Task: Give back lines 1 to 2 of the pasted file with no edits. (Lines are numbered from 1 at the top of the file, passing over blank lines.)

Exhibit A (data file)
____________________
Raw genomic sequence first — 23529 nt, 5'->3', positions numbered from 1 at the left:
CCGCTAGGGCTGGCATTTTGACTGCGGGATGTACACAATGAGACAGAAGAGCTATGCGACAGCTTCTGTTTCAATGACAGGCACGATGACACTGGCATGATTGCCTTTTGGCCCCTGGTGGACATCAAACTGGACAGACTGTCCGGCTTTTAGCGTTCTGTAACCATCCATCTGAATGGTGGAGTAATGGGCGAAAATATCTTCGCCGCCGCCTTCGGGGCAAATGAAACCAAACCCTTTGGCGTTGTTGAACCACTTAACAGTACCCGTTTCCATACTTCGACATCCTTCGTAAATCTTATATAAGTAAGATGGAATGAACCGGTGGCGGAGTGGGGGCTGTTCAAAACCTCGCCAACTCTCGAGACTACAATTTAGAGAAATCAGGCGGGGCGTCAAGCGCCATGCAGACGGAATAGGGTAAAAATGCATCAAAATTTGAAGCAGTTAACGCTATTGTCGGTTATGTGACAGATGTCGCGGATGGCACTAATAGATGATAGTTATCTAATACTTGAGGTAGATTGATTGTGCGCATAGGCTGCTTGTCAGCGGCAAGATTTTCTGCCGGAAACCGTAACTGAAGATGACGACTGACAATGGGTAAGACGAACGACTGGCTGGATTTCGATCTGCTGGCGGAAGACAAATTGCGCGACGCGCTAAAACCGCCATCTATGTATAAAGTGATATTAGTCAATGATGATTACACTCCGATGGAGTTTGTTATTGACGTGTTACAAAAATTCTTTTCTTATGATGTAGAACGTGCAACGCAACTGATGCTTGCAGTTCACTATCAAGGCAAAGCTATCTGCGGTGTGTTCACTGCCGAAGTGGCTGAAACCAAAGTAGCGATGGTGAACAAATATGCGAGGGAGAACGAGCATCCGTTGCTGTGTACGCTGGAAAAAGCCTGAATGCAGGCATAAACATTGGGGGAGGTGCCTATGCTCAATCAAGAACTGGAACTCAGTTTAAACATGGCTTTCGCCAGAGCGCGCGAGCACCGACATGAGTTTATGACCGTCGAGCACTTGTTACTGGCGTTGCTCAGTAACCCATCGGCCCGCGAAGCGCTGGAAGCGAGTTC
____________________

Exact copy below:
Raw genomic sequence first — 23529 nt, 5'->3', positions numbered from 1 at the left:
CCGCTAGGGCTGGCATTTTGACTGCGGGATGTACACAATGAGACAGAAGAGCTATGCGACAGCTTCTGTTTCAATGACAGGCACGATGACACTGGCATGATTGCCTTTTGGCCCCTGGTGGACATCAAACTGGACAGACTGTCCGGCTTTTAGCGTTCTGTAACCATCCATCTGAATGGTGGAGTAATGGGCGAAAATATCTTCGCCGCCGCCTTCGGGGCAAATGAAACCAAACCCTTTGGCGTTGTTGAACCACTTAACAGTACCCGTTTCCATACTTCGACATCCTTCGTAAATCTTATATAAGTAAGATGGAATGAACCGGTGGCGGAGTGGGGGCTGTTCAAAACCTCGCCAACTCTCGAGACTACAATTTAGAGAAATCAGGCGGGGCGTCAAGCGCCATGCAGACGGAATAGGGTAAAAATGCATCAAAATTTGAAGCAGTTAACGCTATTGTCGGTTATGTGACAGATGTCGCGGATGGCACTAATAGATGATAGTTATCTAATACTTGAGGTAGATTGATTGTGCGCATAGGCTGCTTGTCAGCGGCAAGATTTTCTGCCGGAAACCGTAACTGAAGATGACGACTGACAATGGGTAAGACGAACGACTGGCTGGATTTCGATCTGCTGGCGGAAGACAAATTGCGCGACGCGCTAAAACCGCCATCTATGTATAAAGTGATATTAGTCAATGATGATTACACTCCGATGGAGTTTGTTATTGACGTGTTACAAAAATTCTTTTCTTATGATGTAGAACGTGCAACGCAACTGATGCTTGCAGTTCACTATCAAGGCAAAGCTATCTGCGGTGTGTTCACTGCCGAAGTGGCTGAAACCAAAGTAGCGATGGTGAACAAATATGCGAGGGAGAACGAGCATCCGTTGCTGTGTACGCTGGAAAAAGCCTGAATGCAGGCATAAACATTGGGGGAGGTGCCTATGCTCAATCAAGAACTGGAACTCAGTTTAAACATGGCTTTCGCCAGAGCGCGCGAGCACCGACATGAGTTTATGACCGTCGAGCACTTGTTACTGGCGTTGCTCAGTAACCCATCGGCCCGCGAAGCGCTGGAAGCGAGTTC